New Composite CO2 Sensor A Sensitive Material: New Polymer Enables Revolutionary CO2–Sensors
A new material changes its conductivity depending on the concentration of CO2 in the environment. The researchers who developed it have utilized the material to produce a miniature, simply constructed sensor.
Material scientists at ETH Zurich and the Max Planck Institute of Colloids and Interfaces in Potsdam have developed a new type of sensor that can measure carbon dioxide (CO2). Compared with existing sensors, it is much smaller, has a simpler construction, requires considerably less energy and has an entirely different functional principle. The new sensor consists of a recently developed composite material that interacts with CO2 molecules and changes its conductivity depending on the concentration of CO2 in the environment. ETH scientists have created a sensor chip with this material that enables them to determine CO2 concentration with a simple measurement of electrical resistance.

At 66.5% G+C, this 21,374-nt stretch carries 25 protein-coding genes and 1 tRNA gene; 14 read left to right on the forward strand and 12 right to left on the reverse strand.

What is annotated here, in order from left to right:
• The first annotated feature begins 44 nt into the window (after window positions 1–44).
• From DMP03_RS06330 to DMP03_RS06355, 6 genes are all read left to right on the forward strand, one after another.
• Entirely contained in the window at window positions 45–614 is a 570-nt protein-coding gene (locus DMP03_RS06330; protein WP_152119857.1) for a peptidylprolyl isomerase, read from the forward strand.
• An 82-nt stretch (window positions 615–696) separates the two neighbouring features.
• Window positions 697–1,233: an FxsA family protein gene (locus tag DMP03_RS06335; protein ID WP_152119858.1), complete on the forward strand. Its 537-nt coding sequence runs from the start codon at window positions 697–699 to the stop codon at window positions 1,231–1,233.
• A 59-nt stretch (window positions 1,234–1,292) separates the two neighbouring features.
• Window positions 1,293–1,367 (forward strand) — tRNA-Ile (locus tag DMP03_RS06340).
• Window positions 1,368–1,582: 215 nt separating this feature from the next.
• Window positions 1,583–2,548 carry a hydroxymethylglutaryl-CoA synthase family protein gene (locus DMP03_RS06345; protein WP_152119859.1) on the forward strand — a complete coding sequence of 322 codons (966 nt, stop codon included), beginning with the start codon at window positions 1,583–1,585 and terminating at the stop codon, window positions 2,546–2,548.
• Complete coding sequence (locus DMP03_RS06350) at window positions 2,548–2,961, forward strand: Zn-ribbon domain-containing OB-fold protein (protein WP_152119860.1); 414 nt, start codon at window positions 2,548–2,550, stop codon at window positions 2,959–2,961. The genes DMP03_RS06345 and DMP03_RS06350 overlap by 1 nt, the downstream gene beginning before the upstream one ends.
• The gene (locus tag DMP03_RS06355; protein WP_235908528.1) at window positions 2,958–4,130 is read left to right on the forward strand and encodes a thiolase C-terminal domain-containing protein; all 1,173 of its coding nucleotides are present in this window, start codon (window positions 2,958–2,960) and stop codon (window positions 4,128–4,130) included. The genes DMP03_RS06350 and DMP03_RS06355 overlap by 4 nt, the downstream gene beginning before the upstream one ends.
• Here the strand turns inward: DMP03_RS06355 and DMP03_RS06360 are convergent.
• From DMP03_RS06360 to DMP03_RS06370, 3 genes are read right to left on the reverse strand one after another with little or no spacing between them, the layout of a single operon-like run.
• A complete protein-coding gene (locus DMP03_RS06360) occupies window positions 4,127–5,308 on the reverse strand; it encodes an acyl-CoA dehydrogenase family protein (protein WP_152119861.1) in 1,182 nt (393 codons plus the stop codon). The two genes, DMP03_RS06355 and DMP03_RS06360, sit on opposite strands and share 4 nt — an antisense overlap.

The basis of the composite material is a chain-like macromolecule (polymer) made up of salts called ionic liquids, which are liquid and conductive at room temperature. The name of the polymers is slightly misleading as they are called «poly(ionic liquid)s» (PIL), although they are solid rather than liquid.
Unexpected Properties: Why PIL Has Much to Offer
Scientists worldwide are currently investigating these PIL for use in different applications, such as batteries and CO2 storage. From their work it is known that PIL can adsorb CO2. “We asked ourselves if we could exploit this property to obtain information on the concentration of CO2 in the air and thereby develop a new type of gas sensor,” says Christoph Willa, doctoral student at the Laboratory for Multifunctional Materials.
Willa and Dorota Koziej, a team leader in the laboratory, eventually succeeded by mixing the polymers with specific inorganic nanoparticles that also interact with CO2. By experimenting with these materials, the scientists were able to produce the composite. “Separately, neither the polymer nor the nanoparticles conduct electricity,” says Willa. “But when we combined them in a certain ratio, their conductivity increased rapidly.”
Chemical changes in the material
Chemoresistive at Room Temperature
It was not only this that astonished the scientists. They were also surprised that the conductivity of the composite material at room temperature is CO2-dependent. “Until now, chemoresistive materials have displayed these properties only at a temperature of several hundred degrees Celsius,” explains Koziej. Thus, existing CO2 sensors made from chemoresistive materials had to be heated to a high operating temperature. With the new composite material, this is not necessary, which facilitates its application significantly.